The maintenance of cardiovascular homeostasis is highly dependent on tightly controlled interactions between the heart and the kidneys. Therefore, it is not surprising that a dysfunction in one organ affects the other. This interlinking relationship is aptly demonstrated in the cardiorenal syndrome. The characteristics of the cardiorenal syndrome state include alterations in neurohumoral drive, autonomic reflexes, and fluid balance. The evidence suggests that several factors contribute to these alterations. These may include peripheral and central nervous system abnormalities. However, accumulating evidence from animals with experimental models of congestive heart failure and renal dysfunction as well as humans with the cardiorenal syndrome suggests that alterations in neural pathways, from and to the kidneys and the heart, including the central nervous system are involved in regulating sympathetic outflow and may be critically important in the alterations in neurohumoral drive, autonomic reflexes, and fluid balance commonly observed in the cardiorenal syndrome. This review focuses on studies implicating neural pathways, particularly the afferent and efferent signals from the heart and the kidneys integrating at the level of the paraventricular nucleus in the hypothalamus to alter neurohumoral drive, autonomic pathways, and fluid balance. Further, it explores the potential mechanisms of action for the known beneficial use of various medications or potential novel therapeutic manipulations for the treatment of the cardiorenal syndrome. A comprehensive understanding of these mechanisms will enhance our ability to treat cardiorenal conditions and their cardiovascular complications more efficaciously and thoroughly.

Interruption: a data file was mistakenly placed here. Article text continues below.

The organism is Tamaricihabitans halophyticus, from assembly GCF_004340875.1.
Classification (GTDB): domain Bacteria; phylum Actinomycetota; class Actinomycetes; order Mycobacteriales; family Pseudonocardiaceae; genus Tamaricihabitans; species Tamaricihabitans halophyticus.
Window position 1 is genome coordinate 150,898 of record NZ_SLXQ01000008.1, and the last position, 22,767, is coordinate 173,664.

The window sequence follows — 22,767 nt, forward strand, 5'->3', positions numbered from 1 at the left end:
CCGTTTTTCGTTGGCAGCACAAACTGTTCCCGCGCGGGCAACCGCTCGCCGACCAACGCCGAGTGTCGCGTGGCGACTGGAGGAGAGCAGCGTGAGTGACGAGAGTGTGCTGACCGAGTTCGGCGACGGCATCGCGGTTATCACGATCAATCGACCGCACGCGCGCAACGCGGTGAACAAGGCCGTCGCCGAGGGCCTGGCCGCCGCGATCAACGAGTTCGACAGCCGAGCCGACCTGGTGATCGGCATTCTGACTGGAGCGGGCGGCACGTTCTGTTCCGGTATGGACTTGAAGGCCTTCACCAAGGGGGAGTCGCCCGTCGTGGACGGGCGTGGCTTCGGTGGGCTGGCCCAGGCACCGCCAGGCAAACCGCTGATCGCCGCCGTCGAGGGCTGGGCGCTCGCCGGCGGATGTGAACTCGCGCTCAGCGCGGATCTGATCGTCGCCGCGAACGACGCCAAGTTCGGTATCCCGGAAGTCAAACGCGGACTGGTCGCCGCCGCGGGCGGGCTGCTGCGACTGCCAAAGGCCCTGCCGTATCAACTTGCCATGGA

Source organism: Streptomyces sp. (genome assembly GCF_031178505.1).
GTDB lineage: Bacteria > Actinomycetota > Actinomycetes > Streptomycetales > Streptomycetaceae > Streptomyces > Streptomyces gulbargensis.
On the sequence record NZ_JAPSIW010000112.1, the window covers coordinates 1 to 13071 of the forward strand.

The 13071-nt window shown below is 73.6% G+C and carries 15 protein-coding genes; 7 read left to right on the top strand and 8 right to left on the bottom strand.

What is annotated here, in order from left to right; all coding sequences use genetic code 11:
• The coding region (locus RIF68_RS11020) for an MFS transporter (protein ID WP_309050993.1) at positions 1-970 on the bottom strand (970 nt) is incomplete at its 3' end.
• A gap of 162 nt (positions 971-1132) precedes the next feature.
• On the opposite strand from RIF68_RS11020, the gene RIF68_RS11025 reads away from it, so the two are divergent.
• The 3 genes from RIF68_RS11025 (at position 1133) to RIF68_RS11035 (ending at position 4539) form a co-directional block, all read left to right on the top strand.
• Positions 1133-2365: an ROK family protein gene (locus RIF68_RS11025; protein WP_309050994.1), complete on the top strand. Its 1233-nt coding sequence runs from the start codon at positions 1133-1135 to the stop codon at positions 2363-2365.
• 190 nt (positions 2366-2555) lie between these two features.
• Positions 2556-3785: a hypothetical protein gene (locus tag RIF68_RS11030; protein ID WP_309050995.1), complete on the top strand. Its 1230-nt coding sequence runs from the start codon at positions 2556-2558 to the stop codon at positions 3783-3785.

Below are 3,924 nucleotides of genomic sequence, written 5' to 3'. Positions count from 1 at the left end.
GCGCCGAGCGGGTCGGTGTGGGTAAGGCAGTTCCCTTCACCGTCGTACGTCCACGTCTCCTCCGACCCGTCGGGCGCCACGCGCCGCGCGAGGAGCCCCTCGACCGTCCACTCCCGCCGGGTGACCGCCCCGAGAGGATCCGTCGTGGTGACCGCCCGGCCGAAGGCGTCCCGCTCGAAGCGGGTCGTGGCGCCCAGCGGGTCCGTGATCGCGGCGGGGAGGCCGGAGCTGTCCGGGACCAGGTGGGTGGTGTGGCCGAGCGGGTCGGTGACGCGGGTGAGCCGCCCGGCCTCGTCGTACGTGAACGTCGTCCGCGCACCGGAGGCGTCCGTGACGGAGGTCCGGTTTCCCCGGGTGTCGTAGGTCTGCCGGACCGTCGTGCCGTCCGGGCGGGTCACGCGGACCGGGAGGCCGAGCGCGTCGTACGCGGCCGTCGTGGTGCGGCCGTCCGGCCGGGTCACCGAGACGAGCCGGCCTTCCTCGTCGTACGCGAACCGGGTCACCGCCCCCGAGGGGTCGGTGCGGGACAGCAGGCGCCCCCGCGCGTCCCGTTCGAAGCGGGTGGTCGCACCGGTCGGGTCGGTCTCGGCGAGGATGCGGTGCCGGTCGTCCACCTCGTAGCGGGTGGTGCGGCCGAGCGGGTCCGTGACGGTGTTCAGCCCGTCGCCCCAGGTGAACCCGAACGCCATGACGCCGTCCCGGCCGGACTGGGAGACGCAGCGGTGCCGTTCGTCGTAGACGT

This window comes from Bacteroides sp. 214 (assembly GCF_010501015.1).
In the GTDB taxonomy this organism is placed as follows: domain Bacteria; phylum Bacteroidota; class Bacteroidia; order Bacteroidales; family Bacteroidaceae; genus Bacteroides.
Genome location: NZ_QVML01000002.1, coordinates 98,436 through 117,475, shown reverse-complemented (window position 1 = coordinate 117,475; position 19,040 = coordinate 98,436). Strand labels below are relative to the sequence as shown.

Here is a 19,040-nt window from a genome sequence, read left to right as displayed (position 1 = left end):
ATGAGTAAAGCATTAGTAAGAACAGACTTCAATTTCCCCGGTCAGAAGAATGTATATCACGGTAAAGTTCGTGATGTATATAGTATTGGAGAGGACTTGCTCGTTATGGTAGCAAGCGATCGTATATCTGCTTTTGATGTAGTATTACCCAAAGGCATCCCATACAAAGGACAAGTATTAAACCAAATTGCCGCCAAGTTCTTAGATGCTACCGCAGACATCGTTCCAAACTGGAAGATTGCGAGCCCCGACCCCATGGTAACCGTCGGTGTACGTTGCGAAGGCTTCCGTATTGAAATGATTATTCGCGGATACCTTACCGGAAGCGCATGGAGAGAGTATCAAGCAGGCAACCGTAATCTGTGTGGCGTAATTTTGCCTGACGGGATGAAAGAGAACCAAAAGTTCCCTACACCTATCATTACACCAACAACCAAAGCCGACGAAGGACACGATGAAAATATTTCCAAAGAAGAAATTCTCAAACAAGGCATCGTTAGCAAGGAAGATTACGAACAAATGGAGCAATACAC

- heart failure
- paraventricular hypothalamic nucleus
ASJC Scopus subject areas
- Cardiology and Cardiovascular Medicine